Consider Employee Feedback

Many businesses use employee feedback to assess the engagement and satisfaction of their teams, which directly affects their performance. This is usually on a yearly basis, however, so it leaves gaps during which employees may not be delivering the constructive criticism you need at the right time.

Fortunately, a variety of project management software systems allow you to create an environment that allows employees to provide feedback. They’re the ones often in direct contact with your customers, after all, so their feedback can be incredibly valuable in addressing the current issues your business is facing.

Use Metrics

The face of online business has changed, so it can be challenging for businesses to get behind a process that doesn’t have a quantifiable result. If you’re going to put the time, energy and money into revamping the customer experience, you want to know that it will pay off in the end.

Measuring customer experience is a challenge, especially when compared to other aspects of marketing, but it’s not impossible. Several tools are available to measure customer experience, giving you a starting point for assessing your business changes and how much your efforts are paying off.

Move Your Business Forward

Customers are expecting more and more from modern businesses, and as always, word-of-mouth is one of the biggest factors in whether or not a business or contractor is successful. Furthermore, the power given to customers has emboldened them more, giving rise to better and better standards for businesses seeking to improve the customer experience.

Like other aspects of digital marketing and presence, customer experience needs nurturing and honing to stay relevant and continue to reap rewards for your contractor business. Once you get it right, however, a positive customer experience can have a significant impact on retention, loyalty and revenue, leading to long-term success for your business.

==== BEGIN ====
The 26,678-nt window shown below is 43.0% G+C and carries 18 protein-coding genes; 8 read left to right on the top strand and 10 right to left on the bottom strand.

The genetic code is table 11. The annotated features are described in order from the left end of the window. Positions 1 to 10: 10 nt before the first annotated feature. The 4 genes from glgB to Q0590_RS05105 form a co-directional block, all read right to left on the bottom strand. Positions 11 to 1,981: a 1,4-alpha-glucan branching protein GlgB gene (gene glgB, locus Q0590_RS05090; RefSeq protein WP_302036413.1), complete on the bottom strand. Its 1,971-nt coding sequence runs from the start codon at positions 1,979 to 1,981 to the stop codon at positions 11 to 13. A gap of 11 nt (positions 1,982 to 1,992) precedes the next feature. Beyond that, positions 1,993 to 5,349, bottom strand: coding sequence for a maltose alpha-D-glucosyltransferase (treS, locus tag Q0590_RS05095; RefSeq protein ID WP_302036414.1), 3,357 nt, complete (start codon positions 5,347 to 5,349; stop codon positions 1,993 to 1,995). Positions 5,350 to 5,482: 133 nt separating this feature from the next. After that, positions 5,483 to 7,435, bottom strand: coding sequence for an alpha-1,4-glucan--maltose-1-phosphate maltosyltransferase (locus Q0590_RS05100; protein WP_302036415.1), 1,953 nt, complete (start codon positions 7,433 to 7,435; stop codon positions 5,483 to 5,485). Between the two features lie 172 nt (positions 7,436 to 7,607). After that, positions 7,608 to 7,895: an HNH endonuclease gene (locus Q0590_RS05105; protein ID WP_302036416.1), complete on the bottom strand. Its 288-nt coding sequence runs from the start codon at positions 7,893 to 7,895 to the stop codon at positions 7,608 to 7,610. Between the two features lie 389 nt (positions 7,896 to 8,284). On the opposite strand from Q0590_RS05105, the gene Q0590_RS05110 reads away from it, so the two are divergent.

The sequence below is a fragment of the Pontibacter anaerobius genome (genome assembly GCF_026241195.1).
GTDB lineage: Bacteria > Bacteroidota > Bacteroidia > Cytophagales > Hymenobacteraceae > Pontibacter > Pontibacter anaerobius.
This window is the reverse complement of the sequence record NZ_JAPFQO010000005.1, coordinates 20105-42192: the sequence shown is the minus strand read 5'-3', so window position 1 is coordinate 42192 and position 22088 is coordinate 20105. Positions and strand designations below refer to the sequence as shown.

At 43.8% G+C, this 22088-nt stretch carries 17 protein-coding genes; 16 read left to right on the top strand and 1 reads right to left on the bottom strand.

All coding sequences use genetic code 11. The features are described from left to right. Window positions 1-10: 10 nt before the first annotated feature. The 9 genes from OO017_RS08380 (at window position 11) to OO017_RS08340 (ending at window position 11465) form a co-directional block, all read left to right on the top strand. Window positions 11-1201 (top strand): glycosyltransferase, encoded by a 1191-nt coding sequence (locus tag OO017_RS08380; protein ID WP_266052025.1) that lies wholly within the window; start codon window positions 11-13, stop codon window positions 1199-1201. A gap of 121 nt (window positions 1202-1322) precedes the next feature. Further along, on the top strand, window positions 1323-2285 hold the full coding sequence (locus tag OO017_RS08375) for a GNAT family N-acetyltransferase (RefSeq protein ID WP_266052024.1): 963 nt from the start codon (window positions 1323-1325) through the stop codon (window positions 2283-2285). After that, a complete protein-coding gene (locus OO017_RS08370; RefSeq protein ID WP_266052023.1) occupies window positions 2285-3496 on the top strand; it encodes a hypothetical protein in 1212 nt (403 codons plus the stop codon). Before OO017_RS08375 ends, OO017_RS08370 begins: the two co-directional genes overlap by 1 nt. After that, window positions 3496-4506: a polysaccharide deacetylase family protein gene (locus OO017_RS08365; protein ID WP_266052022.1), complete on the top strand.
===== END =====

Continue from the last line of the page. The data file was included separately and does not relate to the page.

contractor online marketing
Aug 17

Let Your Customers Do the Talking: How to Use Reviews in Your Content Marketing

Reputation

Your contractor business can add credibility and complexity to its content when you regularly incorporate the positive feedback your customers leave. This practice has an added bonus of rewarding customers for their praise, strengthening your relationship with them and encouraging others to follow in their footsteps.

You may think that simply regurgitating customer acclaim can seem like a cheap or shallow tactic. When you go about using customer reviews incorrectly, that can absolutely be the case.

But when you can masterfully weave praise into your content marketing and collateral materials, it feels like a natural fit. Your content becomes richer, and your brand name becomes more credible.

According to eMarketer research, online reviews are by far the most trusted source of business information. In fact, 8 percent more people 18+ trust online reviews compared to their own friends, family and colleagues. Putting your reviews front and center in your content offers documented proof of peer approval, and no one has to go digging into third-party sites to find that proof.

So if you’re considering using customer reviews to obtain all of the above benefits and more, try putting the following strategies into action.